Once the squash is tender, remove lid from pot and allow to cool slightly. Carefully blend in batches, using a blender OR much more easily, I hope you have an immersion blender....... blend in the pot, using your immersion blender until nice and creamy. Now check for seasoning. Need salt? Need pepper? Need fiery kick? Need more of any spice? Rely on your taste buds and season to suit your palate. The consistency will be beautifully creamy without cream. If you’re watching your waistline, simply reheat to serving temperature, re-season if needed, and serve!

If adding cream, slowly reheat blended soup and whisk in your desired amount of cream. About 1/2 cup will provide a very creamy, rich and velvety soup.Be sure to check for seasoning again, as the cream will cool down the level of seasoning a bit. Feel free to whisk in more broth if you’d like to thin your soup.

Enjoy and be sure to improvise, using your favorite spices. 

The finish

In KPK, we like to top the soup with a few roasted and salted pepitas for a little bit of earthy and crunchy contrast.  A drizzle or a few drops of cream would be beautiful. A sprig of something nice (like a tiny sage leaf or a tiny thyme sprig) would be pretty. Homemade buttery and cheesy herb croutons would be fabulous too.  If not, just serve with your favorite artisan bread and butter.  A whole grain bread would be delicious. Hey, we just brought home a two pound loaf of polenta bread with pumpkin seeds from Tartine Bakery & Cafe in San Francisco. OMG. I need to defrost that ASAP and make another batch of this soup!

Bon Appetit!
Love, Katie

at the Franciscan Estate Winery, St. Helena, California, October, 2013

Sunday, October 20, 2013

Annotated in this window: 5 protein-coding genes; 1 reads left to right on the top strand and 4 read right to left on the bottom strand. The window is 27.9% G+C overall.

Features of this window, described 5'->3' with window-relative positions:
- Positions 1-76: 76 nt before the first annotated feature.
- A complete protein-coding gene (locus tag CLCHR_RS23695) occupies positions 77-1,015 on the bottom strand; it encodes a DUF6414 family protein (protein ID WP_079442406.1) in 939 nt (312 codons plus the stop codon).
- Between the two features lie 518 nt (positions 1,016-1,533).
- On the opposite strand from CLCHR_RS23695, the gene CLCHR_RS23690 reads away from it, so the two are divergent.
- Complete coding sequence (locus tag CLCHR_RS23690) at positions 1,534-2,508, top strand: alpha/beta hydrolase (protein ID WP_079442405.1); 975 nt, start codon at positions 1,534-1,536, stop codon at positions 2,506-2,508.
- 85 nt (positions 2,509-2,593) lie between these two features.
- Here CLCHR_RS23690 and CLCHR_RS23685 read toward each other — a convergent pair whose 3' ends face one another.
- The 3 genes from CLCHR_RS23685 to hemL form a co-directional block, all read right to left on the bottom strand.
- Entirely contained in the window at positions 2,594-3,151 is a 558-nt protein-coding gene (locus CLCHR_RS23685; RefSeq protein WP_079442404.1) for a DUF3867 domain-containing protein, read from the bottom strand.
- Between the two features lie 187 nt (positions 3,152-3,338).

2013 KPK Last Day at the Market




THE SVELTE & POPULAR 5G with 5 whole grains and dried tart cherries

THE DECADENT PECAN SHORTBREAD dipped in chocolate & then more toasted pecans OR roasted coconut flakes

CHIA FLOWERS . . . buttery, crisp shortbread with toasted pecans and organic chia seeds 

On behalf of the entire KPK crew, at the scene & behind the scenes, we want to thank you for making it so much fun serving you at the market for the last two seasons. It has truly been our pleasure! Let's stay in touch : ) !

Much love, Katie

Saturday, October 5, 2013

KPK Rain Day / Frankfort Country Market Customer Appreciation Day

: ( , KPK will not be setting up shop tomorrow, Sunday, October 6, 2013 at the Frankfort Country Market. I know. You think we're weather sissies. : ) The good news: Frankfort Country Market is hosting a booth in recognition of CUSTOMER APPRECIATION DAY tomorrow (October 6th)! Participating vendors will have some delicious treats for you to enjoy! Make sure you stop by and pick up a complimentary "thank you cookie" from KPK. We have baked our popular KPK "Chia Flowers", chocolate dipped KPK "Pecan Shortbread" and our newest cookie release, the KPK "Almond Bianchi". The market's hospitality booth will be located in the Briedert Green lot in front of the storage building and serving from 10:00 am - 12:00 noon.